18. She Don’t Have To See You – Golden Smog
19. Outtasite (Outta Mind) – Early Version (Take 6)
20. Piss It Away
21. Hesitation Rocks

Being There Deluxe Reissue Tracklist:
Disc One: Original Album
01. Misunderstood
02. Far, Far Away
03. Monday
04. Outtasite (Outta Mind)
05. Forget The Flowers
06. Red-Eyed And Blue
07. I Got You (At The End Of The Century)
08. What’s The World Got In Store
09. Hotel Arizona
10. Say You Miss Me

Disc Two: Original Album
01. Sunken Treasure
02. Someday Soon
03. Outta Mind (Outta Sight)
04. Someone Else’s Song
05. Kingpin
06. (Was I) In Your Dreams
07. Why Would You Wanna Live
08. The Lonely 1
09. Dreamer In My Dreams

Disc Three: Outtakes/Alternates/Demos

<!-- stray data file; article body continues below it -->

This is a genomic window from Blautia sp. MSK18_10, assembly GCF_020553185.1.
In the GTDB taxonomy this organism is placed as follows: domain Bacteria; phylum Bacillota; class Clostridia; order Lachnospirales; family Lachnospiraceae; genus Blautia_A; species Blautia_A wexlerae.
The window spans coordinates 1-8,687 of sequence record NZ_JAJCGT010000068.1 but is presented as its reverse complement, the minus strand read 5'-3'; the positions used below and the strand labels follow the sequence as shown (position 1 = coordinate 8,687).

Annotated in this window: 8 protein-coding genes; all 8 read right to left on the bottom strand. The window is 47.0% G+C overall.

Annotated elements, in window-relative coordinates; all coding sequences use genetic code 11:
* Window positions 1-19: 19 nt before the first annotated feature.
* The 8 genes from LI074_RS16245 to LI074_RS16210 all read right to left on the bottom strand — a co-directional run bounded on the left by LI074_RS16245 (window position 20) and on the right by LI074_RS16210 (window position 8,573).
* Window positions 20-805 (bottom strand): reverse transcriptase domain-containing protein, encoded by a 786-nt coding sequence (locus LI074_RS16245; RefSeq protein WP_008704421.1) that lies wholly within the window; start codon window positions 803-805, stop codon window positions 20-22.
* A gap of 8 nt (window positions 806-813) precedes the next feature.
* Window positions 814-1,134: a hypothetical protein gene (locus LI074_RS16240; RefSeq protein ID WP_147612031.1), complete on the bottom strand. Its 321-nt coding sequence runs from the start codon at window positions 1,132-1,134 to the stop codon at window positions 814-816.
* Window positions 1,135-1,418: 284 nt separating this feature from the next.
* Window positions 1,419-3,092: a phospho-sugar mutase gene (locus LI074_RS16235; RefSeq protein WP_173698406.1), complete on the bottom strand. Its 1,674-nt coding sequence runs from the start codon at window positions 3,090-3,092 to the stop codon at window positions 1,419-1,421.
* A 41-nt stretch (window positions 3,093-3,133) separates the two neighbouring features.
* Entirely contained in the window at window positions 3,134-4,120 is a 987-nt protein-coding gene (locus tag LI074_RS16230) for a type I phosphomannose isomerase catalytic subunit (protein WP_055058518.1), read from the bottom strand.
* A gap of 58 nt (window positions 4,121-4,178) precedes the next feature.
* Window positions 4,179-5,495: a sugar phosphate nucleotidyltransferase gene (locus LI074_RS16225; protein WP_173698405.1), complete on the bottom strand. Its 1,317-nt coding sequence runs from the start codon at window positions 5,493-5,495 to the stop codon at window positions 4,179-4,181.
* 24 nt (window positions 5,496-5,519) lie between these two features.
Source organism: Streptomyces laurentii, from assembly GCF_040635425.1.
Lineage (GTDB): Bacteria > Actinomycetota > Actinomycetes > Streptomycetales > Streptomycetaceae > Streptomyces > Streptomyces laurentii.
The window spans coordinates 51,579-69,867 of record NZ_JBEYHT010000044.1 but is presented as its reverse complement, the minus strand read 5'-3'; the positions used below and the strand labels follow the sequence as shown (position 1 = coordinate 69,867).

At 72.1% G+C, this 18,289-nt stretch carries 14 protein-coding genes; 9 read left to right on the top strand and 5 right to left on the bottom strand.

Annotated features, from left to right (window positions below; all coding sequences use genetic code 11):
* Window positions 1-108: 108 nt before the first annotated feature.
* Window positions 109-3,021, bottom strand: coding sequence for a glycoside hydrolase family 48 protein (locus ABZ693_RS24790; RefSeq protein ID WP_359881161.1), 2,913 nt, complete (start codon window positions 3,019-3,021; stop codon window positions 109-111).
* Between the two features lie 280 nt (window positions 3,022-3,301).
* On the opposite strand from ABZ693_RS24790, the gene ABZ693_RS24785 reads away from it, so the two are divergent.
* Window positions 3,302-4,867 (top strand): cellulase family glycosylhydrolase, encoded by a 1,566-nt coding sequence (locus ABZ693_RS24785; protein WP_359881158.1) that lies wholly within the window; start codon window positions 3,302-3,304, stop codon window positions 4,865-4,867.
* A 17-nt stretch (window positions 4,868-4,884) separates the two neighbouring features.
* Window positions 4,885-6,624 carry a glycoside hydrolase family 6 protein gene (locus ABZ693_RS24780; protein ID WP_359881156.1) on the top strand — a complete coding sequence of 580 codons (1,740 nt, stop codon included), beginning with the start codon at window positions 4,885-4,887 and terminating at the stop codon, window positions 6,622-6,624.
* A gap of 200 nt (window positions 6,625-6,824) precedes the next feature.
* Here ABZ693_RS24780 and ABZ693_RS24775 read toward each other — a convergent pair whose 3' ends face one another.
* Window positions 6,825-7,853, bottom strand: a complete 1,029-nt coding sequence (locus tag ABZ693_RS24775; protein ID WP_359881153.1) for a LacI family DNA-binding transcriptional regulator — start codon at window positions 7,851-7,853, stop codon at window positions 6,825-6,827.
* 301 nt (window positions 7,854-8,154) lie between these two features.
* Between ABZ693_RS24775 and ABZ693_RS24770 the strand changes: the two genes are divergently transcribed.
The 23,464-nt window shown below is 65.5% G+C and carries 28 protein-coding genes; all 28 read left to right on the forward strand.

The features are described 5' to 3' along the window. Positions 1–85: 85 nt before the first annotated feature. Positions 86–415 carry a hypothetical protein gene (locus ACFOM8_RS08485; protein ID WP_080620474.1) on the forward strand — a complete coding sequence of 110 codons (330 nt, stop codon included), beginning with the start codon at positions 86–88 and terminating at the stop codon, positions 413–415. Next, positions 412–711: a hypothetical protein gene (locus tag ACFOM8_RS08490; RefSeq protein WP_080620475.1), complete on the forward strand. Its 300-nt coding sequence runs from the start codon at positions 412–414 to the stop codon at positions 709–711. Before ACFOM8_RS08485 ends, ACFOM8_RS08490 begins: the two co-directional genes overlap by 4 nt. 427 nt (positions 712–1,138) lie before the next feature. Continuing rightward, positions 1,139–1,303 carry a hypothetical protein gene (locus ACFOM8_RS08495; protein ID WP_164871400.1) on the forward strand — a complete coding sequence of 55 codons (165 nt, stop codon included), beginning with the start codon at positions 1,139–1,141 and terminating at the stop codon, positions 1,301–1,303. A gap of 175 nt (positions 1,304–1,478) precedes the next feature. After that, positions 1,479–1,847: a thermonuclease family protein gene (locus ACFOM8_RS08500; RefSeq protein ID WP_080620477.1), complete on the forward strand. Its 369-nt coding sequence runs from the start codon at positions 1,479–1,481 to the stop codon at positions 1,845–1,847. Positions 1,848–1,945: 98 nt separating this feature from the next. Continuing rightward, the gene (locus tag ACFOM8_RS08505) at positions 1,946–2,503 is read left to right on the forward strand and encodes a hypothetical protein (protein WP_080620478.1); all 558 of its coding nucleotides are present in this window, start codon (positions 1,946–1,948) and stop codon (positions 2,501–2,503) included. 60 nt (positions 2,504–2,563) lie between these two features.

01. Late Blooming Son
02. I Got You – Dobro Mix Warzone
03. Out Of Sight, Out Of Mind – Alternate
04. Far Far Away (Dark Side Of The Room)
05. Dynamite My Soul
06. Losing Interest
07. Why Would You Wanna Live – Alternate
08. Sun’s A Star
09. Capitol City
10. Better When I’m Gone
11. Dreamer In My Dreams – Alternate Rough Take
12. Say You Miss Me – Alternate
13. I Got You – Alternate
14. Monday – Party Horn Version
15. I Can’t Keep From Talking

Disc Four: Live At The Troubadour 11/12/96 (Part One)
01. Sunken Treasure
02. Red-Eyed And Blue
03. I Got You (At The End Of The Century)
04. Someone Else’s Song
05. Someday Soon
06. Forget The Flowers
07. New Madrid
08. I Must Be High
09. Passenger Side – Punk Version
10. Passenger Side
11. Hotel Arizona
12. Monday
13. Say You Miss Me

Disc Five: Live At The Troubadour 11/12/96 (Part Two)
01. Outtasite (Outta Mind)
02. The Long Cut
03. Kingpin
04. Misunderstood
05. Far, Far Away
06. Give Back The Key To My Heart
07. Gun
Live On KCRW 11/13/96